17th February 2023
Northvolt May Build US EV Battery Plant Due To IRA Subsidies
Northvolt AB, a Swedish battery supplier to automakers such as Volkswagen AG and BMW AG, has highlighted the sizable tax credits offered by President Joe Biden's Inflation Reduction Act.
These credits are projected to cover about 30% of cell manufacturers' operating costs and could be worth around $8 billion for similar-size factories in North America by the end of the decade.
According to CEO Peter Carlsson, Europe currently is at a disadvantage due to their slower application process and limited funding window in comparison to those available through US subsidies. This development indicates a shift in momentum towards investments in the United States.
EU Leaders Conclude Brussels Summit, Adopt Reforms But Refuse To Renounce State Aid Rules
The outcome of the high-profile European Union meeting in Brussels last week was much anticipated as many had hoped to see a raft of new measures designed to loosen state-aid rules.
Instead, EU leaders declared an intention to improve their current policies, and make European businesses more competitive with international rivals led by the US and China.
Evidently, the process will take some time and effort before any tangible results can be achieved - officials estimate that it could take days or months for new directives to be created and then enforced by each of the national governments.
Even then, it won’t be enough: Germany’s largest industry body, BDI, claims that €380 billion dollars has been pledged for green transition through 2030 but substantial steps should made quickly if Europe desires to boost investment attractiveness for businesses.
Siemens' CEO Says The EU's Lack Of A Long-Term Energy Plan Is Stopping Investment
Christian Bruch, CEO of Siemens Energy, raised a valid point when he identified the biggest issue with EU programs: slow implementation and unpredictable financing plans. Companies are often apprehensive about investing their resources into projects that rely on the EU for funding.
The IRA provides funding for critical raw materials, operating expenditures in the form of tax breaks that are immediately available to companies scaling up a range of technologies, including solar energy, wind power or hydrogen technologies, and providing funding for critical raw materials as well as financing for operating expenditures providing much-needed support to encourage companies to start taking the initiative in implementing green energy initiatives.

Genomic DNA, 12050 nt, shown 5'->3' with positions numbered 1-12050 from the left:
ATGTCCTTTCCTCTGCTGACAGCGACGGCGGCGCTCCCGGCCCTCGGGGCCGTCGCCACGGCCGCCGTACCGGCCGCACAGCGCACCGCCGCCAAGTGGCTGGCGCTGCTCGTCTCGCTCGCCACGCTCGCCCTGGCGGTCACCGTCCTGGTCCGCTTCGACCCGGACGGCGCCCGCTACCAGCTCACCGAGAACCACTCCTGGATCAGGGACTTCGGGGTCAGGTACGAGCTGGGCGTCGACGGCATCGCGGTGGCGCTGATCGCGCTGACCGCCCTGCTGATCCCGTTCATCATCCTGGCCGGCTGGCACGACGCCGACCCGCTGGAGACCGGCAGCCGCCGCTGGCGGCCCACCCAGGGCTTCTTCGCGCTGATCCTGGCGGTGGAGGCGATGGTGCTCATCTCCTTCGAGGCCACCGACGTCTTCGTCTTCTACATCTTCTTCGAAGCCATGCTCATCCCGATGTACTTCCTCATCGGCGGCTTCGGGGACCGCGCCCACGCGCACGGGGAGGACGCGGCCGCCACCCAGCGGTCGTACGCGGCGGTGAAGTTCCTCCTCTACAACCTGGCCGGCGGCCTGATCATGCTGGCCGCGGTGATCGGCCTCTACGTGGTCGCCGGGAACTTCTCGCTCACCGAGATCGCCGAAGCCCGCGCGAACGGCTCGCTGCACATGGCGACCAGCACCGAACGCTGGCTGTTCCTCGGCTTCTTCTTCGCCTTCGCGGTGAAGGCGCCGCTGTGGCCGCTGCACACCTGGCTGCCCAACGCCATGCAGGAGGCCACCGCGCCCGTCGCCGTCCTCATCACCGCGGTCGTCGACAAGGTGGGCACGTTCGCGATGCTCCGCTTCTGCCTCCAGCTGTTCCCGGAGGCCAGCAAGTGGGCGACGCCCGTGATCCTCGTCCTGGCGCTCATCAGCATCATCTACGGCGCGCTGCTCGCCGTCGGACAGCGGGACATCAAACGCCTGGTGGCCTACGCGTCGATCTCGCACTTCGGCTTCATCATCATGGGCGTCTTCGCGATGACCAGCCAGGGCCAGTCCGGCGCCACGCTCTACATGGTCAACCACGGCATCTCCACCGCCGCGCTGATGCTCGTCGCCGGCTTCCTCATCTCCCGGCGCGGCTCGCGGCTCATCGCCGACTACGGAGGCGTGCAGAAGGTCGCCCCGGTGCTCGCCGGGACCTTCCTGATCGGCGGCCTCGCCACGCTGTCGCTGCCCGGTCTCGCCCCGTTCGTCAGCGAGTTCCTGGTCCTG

The EU framework is more focused on research and development than commercialisation which can lead to lengthy application processes adding risk for companies. Reliable systems that enable organisations to confidently fund projects without worrying about unnecessary red tape would lead to smoother implementation of European initiatives outlined under the clean energy package.
Denmark Freezes Wind Power Projects Over Complicated Process
Denmark has made a clear statement with its recent criticism of European policymakers for the tedious and complicated process they have been implementing that they had to stop issuing wind-power permits, leaving Europe behind when it comes to new offshore wind park projects.
To further highlight this issue, Mette Frederiksen, Prime Minister of Denmark has called on EU decision-makers to address this issue as soon as possible and be more responsive to the needs of all stakeholders who are part of the fast-growing green energy industry.
It is quite evident that in order for there to be real climate measures taken across Europe and elsewhere, policy should play an important role in providing efficient support structures that allow renewable energy initiatives to remain sustainable and develop even further over time.
Pursuing The Future: Volvo, Daimler And VW To Power Up European Trucks
The same observations are rippling through the automotive industry. Volvo is taking steps to revolutionise heavy-duty vehicles through renewable fuels and technologies.
In an effort to scale up its operations, CEO Martin Lundstedt has indicated that together with Daimler Truck AG and Volkswagen’s Traton, the Swedish company will be investing €500 million over the coming years and installing at least 1,700 charging stations throughout Europe for heavy-duty vehicles.
However, Lundstedt states that without action taken in the European market, Volvo may have to look elsewhere for investment opportunities. Under provisions of the US's IRA, $45 per kilowatt-hour of a battery’s production costs could be covered.
Will European Businesses Make The Jump To The US Market After Tax Reform?
The potential of the US market is hard to ignore, especially with the recent developments in tax reform and deregulation. For European businesses, the lure may be too much; however, some caution is wise.
Investment plans are not small decisions, and rushing into shifting a company's focus from Europe could lead to an underestimation of risk or opportunity costs.
It remains to be seen how many European companies will take the plunge into an uncertain US market and how far their investment plans will go if they decide to move forward.